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Sneak Peek: Jon Stewart actually presses John McCain on a topic

John McCain tipped his hand on his running-mate choice during his appearance tonight on "The Daily Show with Jon Stewart."

Jon Stewart of the Comedy Central Network welcomes Republican presidential candidate John McCain of Arizona on his show where he asked him about President Bush  Pulling a white card from his jacket pocket, he announced it would be ... Dwight Schrute, the nerdy, insecure No. 2 to the Steve Carell character, Michael Scott, on NBC's "The Office." (No word on whether Rainn Wilson, Schrute's portrayer, has it in his range to play a different type of second banana).

McCain got his customary warm welcome during his 13th appearance on Stewart's Comedy Central show, which he’s often described as an avenue to young voters.

Stewart (often described as uncharacteristically in the tank for McCain) ribbed his guest -- who he says usually shows up with his “bookie and a couple of guys” -- about his new contingent of Secret Service agents. He suggested several code names for the presumptive Republican presidential nominee: “McDreamy? McSteamy? How about this –- Grumpelstiltskin?”

McCain got his biggest laughs with his response to the following Stewart tangent:

“Everybody knows Sen. Barack Obama has a problem with the Rev. (Jeremiah) Wright issue,” Stewart said. “You, sir, have your own person -- religious, I don’t want to say zealot, but religious person endorsing you -- that Americans have expressed greater concern" about.

Stewart continued, “Will you take the opportunity right now to repudiate and denounce President Bush?”

McCain swiveled his chair and ...

... pretended to walk off stage with a wave to the crowd.

“Sit down, sir!” Stewart shouted.

“What do you think of that, though?” Stewart said after McCain returned to his chair.

McCain pretended to have technical difficulties with his microphone.

“More Americans are concerned about your relationship with President Bush than with Obama and Rev. Wright. Don’t you find that fascinating?” Stewart pressed.

“I think that the president’s poll numbers are obvious,” McCain said (dismal, actually, is how they are generally characterized).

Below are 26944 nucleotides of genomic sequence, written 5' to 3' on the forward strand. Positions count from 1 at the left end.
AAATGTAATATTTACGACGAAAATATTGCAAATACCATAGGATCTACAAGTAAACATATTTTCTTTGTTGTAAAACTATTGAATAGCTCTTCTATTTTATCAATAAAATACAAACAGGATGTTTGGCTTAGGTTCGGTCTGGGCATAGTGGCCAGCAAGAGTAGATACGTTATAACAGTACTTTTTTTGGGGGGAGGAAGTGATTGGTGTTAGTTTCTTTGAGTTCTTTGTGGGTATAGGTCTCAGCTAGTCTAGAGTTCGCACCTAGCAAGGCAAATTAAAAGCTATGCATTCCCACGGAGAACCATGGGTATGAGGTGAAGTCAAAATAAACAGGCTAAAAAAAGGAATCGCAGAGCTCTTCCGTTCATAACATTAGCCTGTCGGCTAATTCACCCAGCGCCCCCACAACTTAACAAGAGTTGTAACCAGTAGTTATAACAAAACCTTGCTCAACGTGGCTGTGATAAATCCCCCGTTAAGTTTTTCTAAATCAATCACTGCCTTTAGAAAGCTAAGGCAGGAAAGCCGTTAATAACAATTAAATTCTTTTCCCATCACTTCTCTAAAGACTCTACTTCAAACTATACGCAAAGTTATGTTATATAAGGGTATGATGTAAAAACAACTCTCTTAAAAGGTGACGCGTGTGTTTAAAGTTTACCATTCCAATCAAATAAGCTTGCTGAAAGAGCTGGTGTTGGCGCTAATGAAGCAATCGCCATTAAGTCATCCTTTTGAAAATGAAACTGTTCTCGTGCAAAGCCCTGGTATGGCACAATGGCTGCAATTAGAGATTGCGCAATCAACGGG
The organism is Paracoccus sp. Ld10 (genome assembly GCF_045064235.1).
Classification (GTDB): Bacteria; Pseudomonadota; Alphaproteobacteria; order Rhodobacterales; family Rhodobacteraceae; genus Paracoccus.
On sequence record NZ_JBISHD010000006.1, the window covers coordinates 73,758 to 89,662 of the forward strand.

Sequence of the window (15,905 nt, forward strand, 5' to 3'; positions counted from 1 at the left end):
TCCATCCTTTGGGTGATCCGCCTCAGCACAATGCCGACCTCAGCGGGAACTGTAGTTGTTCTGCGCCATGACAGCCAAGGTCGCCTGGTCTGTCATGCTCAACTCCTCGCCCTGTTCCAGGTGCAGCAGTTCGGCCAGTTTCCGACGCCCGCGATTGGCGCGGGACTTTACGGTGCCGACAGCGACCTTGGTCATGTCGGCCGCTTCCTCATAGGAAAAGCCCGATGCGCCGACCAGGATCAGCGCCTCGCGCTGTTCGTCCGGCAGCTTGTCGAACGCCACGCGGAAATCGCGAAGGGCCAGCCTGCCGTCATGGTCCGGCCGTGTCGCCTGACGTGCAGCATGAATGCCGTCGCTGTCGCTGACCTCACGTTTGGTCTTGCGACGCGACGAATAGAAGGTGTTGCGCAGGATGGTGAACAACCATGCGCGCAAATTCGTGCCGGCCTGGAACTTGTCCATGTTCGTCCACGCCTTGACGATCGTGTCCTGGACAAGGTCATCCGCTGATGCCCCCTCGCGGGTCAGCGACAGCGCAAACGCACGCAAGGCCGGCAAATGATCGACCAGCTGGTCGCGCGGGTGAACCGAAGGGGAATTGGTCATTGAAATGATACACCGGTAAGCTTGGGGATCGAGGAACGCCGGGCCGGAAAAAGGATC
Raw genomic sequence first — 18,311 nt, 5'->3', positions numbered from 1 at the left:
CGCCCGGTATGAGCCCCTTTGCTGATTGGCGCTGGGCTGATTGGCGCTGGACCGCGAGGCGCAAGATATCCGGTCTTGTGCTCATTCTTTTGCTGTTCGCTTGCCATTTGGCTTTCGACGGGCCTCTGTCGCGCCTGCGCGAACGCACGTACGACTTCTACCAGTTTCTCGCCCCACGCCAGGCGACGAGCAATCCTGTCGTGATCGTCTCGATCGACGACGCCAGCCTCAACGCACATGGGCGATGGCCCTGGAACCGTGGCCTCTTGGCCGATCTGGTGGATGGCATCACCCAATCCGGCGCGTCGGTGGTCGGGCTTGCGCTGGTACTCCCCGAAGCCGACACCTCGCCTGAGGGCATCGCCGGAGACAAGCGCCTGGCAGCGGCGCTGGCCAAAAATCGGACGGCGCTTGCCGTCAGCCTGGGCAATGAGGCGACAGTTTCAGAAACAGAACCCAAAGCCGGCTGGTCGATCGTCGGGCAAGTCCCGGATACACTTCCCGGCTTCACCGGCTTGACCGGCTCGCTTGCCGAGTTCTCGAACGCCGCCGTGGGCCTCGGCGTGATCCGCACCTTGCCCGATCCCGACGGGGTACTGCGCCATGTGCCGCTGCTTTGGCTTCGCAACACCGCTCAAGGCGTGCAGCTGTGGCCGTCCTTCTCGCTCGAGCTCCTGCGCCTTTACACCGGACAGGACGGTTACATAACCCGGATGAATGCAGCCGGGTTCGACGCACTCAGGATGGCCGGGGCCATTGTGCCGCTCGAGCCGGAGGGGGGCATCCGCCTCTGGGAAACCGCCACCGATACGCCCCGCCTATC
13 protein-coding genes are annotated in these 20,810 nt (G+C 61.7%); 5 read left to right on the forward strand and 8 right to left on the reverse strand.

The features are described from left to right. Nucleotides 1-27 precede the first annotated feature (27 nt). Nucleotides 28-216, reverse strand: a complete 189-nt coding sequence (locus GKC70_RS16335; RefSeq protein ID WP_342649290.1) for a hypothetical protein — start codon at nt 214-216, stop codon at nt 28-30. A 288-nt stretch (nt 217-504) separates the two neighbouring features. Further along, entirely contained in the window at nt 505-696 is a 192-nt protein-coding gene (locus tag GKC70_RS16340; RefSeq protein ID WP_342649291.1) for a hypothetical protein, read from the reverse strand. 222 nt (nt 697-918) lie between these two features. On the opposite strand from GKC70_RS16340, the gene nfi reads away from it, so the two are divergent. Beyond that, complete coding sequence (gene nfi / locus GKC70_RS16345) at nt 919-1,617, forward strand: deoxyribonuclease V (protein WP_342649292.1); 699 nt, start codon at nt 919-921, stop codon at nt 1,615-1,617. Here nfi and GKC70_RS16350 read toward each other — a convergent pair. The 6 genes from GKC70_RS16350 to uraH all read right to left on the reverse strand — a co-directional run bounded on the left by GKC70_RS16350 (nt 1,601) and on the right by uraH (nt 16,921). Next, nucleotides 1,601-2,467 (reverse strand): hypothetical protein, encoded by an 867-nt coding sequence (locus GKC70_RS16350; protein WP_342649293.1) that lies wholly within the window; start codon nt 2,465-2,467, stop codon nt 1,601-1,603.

The Arizona senator then ticked off several issues where he differs with Bush.

McCain passed on picking which Democrat he'd rather take on in a game of bean bag: Obama or Hillary Clinton.

And asked for comment by Stewart about watching the Democrats "beating each other over the head,” he played it coy.

“I hate to watch,” McCain said wryly. “My heart goes out to them.”

-- Maeve Reston

Photo credit: Associated Press 

Comments () | Archives (4)

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It's really sad when a Comedy Central fake news show host is harder on McCain than our press. As softball as this may have been, it's still a question no regular reporter seems to be able to ask McCain. My theory is, they think he smells too good to be asked hard questions.

it is obvious that mccain has no business running for office, for a whole multitude of reasons; and that he's propped up as an easy target for obama, to avoid recognition of, and confrontation with RON PAUL, the legit republican presidential candidate - who's still managed to get out his solid message for a better, constitutional america to millions of people, despite all massive censorship and hateful adversity. and his support is growing by the minute. so mccain's clowneries will soon come to an end; as serious discussion of the pressing issues will take place, although without mccain.

At least McCain also acknowledged that Ron Paul is still in the race in this interview. Stewart looked stunned and said "Really?!?... I like him! He was on the show. He's an interesting guy."

I just ordered a sweet Dwight Schrute for President shirt from They have tons of stuff from The Office. They said not to tell anyone, but here is a 10% discount code, “pts10“ (it’s case sensitive, so copy and paste it). Enjoy!


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About the Columnist
A veteran foreign and national correspondent, Andrew Malcolm has served on the L.A. Times Editorial Board and was a Pulitzer finalist in 2004. He is the author of 10 nonfiction books and father of four. Read more.
President Obama
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